Protecting Our Own
On September 11, 2001, our country came under attack. Malicious, radical terrorists, who hated Americans so much they wanted to see innocent Americans die, killed almost 3,000 people. We mourned, learned from our intelligence mistakes, and began to rebuild. Sadly, 11 years to the day of 9/11, on September 11, 2012, we came under attack again. Our consulate in Libya was attacked, and we lost four brave Americans, including our Ambassador.
President Obama blamed a YouTube video. Further, President Obama’s Ambassador to the United Nations, Susan Rice, went on five Sunday morning television shows describing the attack as a spontaneous protest caused by a YouTube video. Three weeks later the Administration is still not leveling with us.
To most of us, the fact that the attack was on September 11th was a clear clue that it was conducted by terrorists. Additionally, most would question how often do protesters show up with a massive number of guns with masks?
What is becoming apparent is the State Department knew the consulate was not entirely safe but did not take action. Despite 234 security incidents during the previous 13 months, multiple requests for more resources from the officers on the ground were ignored by the State Department bureaucrats who had never been to Libya. It is interesting to note, the Chairman of the House Oversight and Government Reform Committee, Darrell Issa, recently pointed out that the State Department is sitting on $2.2 billion that should be spent on upgrading security at U.S. Embassies and consulates.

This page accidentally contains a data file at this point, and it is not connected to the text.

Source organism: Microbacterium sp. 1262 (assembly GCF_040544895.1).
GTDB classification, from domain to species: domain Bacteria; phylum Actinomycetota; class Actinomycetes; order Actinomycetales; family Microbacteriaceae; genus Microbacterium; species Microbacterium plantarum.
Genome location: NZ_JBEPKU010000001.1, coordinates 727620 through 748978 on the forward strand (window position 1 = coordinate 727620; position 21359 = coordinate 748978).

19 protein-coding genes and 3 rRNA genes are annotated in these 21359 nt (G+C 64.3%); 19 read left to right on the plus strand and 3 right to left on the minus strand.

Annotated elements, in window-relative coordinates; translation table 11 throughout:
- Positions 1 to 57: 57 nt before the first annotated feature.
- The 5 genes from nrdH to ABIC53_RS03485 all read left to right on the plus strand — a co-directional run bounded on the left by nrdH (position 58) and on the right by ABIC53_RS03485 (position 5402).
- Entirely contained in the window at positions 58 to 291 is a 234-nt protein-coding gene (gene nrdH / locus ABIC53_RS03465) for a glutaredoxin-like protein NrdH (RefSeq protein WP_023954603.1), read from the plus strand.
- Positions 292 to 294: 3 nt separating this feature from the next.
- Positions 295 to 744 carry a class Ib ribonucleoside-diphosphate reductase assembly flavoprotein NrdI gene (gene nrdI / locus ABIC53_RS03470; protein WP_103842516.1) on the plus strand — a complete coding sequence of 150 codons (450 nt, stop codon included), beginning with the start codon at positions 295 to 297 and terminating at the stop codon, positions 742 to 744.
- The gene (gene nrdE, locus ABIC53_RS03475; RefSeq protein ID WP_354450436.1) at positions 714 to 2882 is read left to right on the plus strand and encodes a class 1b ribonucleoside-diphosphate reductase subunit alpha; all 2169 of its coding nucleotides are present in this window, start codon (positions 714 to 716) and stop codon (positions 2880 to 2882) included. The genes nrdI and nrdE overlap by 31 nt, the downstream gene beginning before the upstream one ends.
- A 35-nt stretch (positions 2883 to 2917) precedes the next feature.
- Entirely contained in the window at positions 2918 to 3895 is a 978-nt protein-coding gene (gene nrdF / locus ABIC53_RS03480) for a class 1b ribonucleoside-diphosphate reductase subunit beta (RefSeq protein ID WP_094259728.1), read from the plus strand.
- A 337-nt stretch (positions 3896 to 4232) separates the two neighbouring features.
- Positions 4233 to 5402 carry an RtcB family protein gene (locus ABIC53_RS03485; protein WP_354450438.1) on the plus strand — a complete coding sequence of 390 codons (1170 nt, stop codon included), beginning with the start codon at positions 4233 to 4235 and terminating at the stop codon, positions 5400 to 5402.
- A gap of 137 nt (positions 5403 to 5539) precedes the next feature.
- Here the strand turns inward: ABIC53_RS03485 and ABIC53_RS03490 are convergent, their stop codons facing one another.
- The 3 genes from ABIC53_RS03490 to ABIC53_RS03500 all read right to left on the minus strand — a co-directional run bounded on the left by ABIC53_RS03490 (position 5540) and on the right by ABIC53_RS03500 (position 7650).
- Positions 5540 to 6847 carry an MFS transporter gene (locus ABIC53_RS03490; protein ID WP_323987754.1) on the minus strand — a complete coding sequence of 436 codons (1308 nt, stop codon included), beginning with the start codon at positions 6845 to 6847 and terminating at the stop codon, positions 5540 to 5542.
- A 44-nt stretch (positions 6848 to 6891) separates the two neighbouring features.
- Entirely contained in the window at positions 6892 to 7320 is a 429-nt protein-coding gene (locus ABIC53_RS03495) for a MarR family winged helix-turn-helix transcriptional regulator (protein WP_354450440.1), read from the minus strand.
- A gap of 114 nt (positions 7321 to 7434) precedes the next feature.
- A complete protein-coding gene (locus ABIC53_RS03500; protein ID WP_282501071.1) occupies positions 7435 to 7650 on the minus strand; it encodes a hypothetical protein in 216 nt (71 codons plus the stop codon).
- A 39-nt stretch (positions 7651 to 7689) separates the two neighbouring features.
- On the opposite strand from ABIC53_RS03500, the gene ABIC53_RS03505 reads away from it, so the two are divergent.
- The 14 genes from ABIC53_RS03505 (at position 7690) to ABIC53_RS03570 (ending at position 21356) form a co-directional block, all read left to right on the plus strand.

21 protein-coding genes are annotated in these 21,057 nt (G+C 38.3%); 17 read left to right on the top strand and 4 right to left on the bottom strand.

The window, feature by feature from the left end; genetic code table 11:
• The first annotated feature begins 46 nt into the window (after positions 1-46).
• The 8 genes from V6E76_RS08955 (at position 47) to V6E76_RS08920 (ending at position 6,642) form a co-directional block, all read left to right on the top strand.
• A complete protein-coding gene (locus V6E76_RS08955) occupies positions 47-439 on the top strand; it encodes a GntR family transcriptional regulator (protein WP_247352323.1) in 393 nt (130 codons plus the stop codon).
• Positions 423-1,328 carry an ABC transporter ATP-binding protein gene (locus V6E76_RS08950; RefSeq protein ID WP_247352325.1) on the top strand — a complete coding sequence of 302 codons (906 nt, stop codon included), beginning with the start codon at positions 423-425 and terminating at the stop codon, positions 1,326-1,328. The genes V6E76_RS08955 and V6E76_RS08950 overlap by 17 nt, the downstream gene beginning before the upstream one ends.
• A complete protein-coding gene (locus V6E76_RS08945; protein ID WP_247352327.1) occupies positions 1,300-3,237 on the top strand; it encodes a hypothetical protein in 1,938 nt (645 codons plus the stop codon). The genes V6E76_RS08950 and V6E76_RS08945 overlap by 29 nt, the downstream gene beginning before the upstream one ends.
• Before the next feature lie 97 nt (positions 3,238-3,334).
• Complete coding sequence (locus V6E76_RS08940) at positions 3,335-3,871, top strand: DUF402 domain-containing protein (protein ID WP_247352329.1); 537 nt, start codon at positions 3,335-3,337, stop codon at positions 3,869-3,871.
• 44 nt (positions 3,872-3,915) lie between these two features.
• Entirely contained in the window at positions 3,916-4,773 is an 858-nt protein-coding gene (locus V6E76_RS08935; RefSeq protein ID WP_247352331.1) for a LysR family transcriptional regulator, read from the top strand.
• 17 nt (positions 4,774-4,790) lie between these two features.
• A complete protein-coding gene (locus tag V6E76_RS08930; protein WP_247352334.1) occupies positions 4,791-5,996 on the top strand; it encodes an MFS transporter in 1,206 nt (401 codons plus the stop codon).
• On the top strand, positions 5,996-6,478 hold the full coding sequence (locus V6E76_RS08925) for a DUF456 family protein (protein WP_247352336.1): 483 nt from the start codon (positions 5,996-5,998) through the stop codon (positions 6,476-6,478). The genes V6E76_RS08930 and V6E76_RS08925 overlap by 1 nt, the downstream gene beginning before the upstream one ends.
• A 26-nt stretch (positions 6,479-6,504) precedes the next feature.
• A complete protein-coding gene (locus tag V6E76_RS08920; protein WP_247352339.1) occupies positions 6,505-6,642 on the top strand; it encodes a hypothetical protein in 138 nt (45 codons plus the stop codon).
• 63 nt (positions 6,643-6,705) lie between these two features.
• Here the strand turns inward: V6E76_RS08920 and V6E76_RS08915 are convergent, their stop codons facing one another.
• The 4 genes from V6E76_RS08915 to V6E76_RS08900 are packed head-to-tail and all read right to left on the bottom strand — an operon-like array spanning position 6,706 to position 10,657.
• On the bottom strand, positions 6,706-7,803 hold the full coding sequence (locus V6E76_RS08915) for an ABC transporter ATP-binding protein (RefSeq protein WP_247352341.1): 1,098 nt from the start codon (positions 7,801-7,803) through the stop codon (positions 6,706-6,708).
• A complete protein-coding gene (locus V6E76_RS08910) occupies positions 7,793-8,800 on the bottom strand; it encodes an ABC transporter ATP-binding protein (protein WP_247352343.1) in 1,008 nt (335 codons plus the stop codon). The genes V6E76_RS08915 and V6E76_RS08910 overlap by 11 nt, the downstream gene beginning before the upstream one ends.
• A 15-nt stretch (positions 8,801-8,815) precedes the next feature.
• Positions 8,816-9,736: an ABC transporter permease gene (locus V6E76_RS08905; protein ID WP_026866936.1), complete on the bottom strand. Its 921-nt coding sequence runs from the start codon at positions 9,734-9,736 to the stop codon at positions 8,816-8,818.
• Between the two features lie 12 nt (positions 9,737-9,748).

The response by the Obama Administration is extremely troubling. Either it was inept or it was trying to push the issue aside. While President Obama has stated he wants to get to the bottom of the attack, the Administration has clearly mishandled a serious national security situation losing the confidence of many. We rely on the President of the United States as our Commander and Chief to keep us safe and provide us with the truth.
Overall this attack also brings into question the effectiveness of the Administration’s foreign policy. I have trouble supporting taxpayer dollars to aid countries that actively engage in activities against United States' interests without a clear path forward. While you see people in these countries burning our flags and symbols of America, what you don’t see is these very same people burning our money that we give the governments of their countries. On September 13, 2012, I voted against House Joint Resolution 117, the Continuing Appropriations Resolution for 2013, because it was not clear to me that the resolution would prohibit taxpayer funding going to Egypt and Libya.